If a player has no monsters in front of him, his opponent can attack his Warrior Dai Grepher
LP instead. Sonic Duck
Spell Cards (green) may be played directly from your hand on your turn. Space Mambo
Follow the card instructions and discard it to your Graveyard. Traps (pink) Elemental HERO Sparkman
must be Set face-down in a row behind your monsters. They cant be Gil Garth
activated on the same turn they were Set, but they can be played any time
after, even on your opponents turn. Newdoria
Gyroid
On your turn you can place as many Spells and Traps as you like. The goal
is to reduce an opponent from 8000 Life Points (LP) to 0. (For beginners, Shield Crush
well start with 4000.) Players must keep a pencil handy to calculate the Soul Taker
changing LP values.
Blustering Winds
The play area is made up of different zones where your cards go: Monsters Sakuretsu Armor
are placed in the Monster Zone, and Spells & Traps are placed in their
zones. Your Main Deck goes in the Main Deck Zone, and defeated Monsters
Threatening Roar
or used cards go in the Graveyard. Advanced cards make use of the Field Inspiration
Card Zone, Extra Deck Zone, and Pendulum Zone, but the cards in the
20-card Deck won't use these zones.
Play Area

Monster Card Zone


Field Card Graveyard
Zone

Pendulum Pendulum
Zone Zone

Extra
Deck Zone Main Deck
Spell and Trap Zone
Zone

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Rules Basics: Understanding
Game Flow
The included poster Beginners Guide teaches new players the most important rules. Lets break down
that poster even further so you can see the flow of one players turn:

STEP : First, draw a card. Then you can Summon one monster per turn in Attack Position or Set
one in Defense Position. Attack Position is placed face-up and upright; Defense Position is placed sideways
and face-down.

STEPS , , : One at a time, upright (Attack Position) monsters can attack an opponents monsters
(either upright or sideways). The Attack or Defense Point values (ATK or DEF) determine which monster wins.
(See page 5 for details about attacks.)

STEP : Some powerful monsters cannot


be Summoned without paying Tribute. If
a monster has 5 or more stars (indicating its
Level), it can only be played by sending one or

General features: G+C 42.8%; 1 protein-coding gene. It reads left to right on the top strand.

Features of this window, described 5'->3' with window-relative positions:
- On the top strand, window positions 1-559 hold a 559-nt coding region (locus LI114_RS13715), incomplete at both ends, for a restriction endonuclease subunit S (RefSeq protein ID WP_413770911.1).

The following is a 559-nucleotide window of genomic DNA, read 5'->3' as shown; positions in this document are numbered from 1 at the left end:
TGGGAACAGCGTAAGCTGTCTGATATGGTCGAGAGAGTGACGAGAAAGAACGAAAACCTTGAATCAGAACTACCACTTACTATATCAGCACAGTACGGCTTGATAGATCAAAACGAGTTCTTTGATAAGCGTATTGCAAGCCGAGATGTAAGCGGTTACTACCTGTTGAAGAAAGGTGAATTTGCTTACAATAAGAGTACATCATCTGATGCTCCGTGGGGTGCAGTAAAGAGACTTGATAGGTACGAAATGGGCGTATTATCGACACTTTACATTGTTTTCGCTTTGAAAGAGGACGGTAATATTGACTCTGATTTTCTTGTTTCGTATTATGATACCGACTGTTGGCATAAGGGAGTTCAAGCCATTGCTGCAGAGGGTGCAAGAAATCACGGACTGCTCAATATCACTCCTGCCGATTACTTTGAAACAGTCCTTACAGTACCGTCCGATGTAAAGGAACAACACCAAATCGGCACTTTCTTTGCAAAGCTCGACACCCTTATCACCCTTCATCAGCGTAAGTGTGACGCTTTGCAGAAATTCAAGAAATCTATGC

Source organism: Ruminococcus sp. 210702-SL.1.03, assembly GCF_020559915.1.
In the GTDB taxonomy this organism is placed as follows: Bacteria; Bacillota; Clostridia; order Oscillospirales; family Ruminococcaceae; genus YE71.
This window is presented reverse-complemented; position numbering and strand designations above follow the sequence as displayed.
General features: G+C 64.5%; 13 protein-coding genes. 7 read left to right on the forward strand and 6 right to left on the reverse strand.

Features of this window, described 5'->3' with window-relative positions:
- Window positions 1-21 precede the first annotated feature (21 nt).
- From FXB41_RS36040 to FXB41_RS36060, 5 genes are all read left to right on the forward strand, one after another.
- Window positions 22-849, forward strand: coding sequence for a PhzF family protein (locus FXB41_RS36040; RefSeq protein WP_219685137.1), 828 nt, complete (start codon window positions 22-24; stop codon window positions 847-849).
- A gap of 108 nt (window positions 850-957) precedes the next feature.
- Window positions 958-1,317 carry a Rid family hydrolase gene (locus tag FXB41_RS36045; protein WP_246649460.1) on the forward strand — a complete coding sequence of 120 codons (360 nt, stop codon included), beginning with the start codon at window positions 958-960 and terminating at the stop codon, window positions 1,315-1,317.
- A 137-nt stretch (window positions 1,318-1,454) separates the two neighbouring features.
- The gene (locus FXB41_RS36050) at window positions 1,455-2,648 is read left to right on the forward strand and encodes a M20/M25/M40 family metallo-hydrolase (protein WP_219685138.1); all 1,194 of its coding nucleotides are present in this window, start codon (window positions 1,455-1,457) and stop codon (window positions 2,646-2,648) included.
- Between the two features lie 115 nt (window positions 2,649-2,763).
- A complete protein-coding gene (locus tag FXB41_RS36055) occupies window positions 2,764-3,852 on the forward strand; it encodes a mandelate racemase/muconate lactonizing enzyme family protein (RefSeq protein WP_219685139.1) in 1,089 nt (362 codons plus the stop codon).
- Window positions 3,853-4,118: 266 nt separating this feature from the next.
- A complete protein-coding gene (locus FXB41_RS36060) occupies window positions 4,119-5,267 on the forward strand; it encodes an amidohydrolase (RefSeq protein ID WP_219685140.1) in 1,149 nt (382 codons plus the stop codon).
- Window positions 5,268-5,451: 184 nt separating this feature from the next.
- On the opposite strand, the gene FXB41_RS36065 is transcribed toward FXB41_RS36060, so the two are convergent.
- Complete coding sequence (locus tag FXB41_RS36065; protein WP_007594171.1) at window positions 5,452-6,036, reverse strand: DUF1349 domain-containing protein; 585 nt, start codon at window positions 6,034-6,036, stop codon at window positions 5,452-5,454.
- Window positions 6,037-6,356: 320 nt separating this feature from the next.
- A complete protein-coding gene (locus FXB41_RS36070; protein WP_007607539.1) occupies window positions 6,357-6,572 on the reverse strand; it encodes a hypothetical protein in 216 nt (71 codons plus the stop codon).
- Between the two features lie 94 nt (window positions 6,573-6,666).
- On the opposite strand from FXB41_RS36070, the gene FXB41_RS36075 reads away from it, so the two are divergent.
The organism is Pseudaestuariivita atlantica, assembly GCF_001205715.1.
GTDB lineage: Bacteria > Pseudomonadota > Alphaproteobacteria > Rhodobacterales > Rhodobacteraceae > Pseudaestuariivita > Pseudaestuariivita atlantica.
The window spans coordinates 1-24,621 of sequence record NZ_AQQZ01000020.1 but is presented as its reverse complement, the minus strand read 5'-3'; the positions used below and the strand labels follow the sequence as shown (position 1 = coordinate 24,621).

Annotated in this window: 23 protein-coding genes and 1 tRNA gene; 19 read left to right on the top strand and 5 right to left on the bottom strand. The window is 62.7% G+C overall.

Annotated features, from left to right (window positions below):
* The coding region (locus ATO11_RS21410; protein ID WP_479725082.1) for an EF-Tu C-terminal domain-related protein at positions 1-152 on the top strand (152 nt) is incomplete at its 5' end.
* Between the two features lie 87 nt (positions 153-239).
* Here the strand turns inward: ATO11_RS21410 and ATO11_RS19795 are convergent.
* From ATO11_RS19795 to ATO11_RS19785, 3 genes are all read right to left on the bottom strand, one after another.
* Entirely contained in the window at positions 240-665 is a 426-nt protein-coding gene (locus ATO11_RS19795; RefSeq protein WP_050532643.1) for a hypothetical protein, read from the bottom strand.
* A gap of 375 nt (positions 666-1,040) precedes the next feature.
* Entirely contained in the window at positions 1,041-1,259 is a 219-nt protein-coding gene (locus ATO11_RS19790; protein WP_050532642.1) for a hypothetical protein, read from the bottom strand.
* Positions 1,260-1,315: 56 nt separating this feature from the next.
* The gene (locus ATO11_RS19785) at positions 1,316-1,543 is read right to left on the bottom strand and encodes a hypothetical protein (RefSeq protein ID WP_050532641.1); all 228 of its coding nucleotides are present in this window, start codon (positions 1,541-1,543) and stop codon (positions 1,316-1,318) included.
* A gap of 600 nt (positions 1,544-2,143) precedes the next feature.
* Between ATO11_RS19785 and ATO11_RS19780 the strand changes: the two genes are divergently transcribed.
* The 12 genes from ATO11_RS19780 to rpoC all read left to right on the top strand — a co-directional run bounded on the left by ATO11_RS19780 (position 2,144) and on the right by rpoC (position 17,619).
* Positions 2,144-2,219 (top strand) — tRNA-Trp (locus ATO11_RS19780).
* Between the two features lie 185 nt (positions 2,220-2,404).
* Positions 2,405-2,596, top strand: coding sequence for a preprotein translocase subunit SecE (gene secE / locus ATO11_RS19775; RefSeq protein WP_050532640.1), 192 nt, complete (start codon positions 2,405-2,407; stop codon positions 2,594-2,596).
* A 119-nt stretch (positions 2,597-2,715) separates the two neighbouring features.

more monsters you already have on the field
to the Graveyard (basically the discard pile).

STEP 6: Play any number of Spell or


Trap Cards in a row behind the monsters.
Spells take effect immediately, while Traps
can be triggered during either players turn
whenever they will provide
the most benefit.
Attack Position: Defense Position:
Upright Sideways
(and placed face-down
at first)

A monsters Level
is determined by
the number of stars
under its name.

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Rules Basics: Attack Outcomes
Battling with monsters and resolving battles
is the heart of the game and can cause the
most confusion if youre not careful. This page
will make a helpful reference to keep handy in
addition to the poster.

Note that attacks use the ATK and DEF number


located at the bottom of a card. These values
might be modified higher or lower by
Traps, Spells or even other Monsters
in play. Players should read all cards
carefully!

When UPRIGHT Monsters attack Attacker Opponent


UPRIGHT Monsters
COMPARE ATK to ATK, since both are in Attack Position

If attackers ATK is higher, he defeats the monster Monster destroyed AND


AND lowers his opponents LP. Subtract the difference subtract 600 LP from opponent
between the ATKs from the defenders LP.

If attackers ATK is lower, his monster is defeated AND


he loses LP. Subtract the difference between the ATKs
from the attackers LP. Attackers monster destroyed AND
subtract 600 LP from attacker
If the ATK values are the same, both monsters are
destroyed. No LP are lost.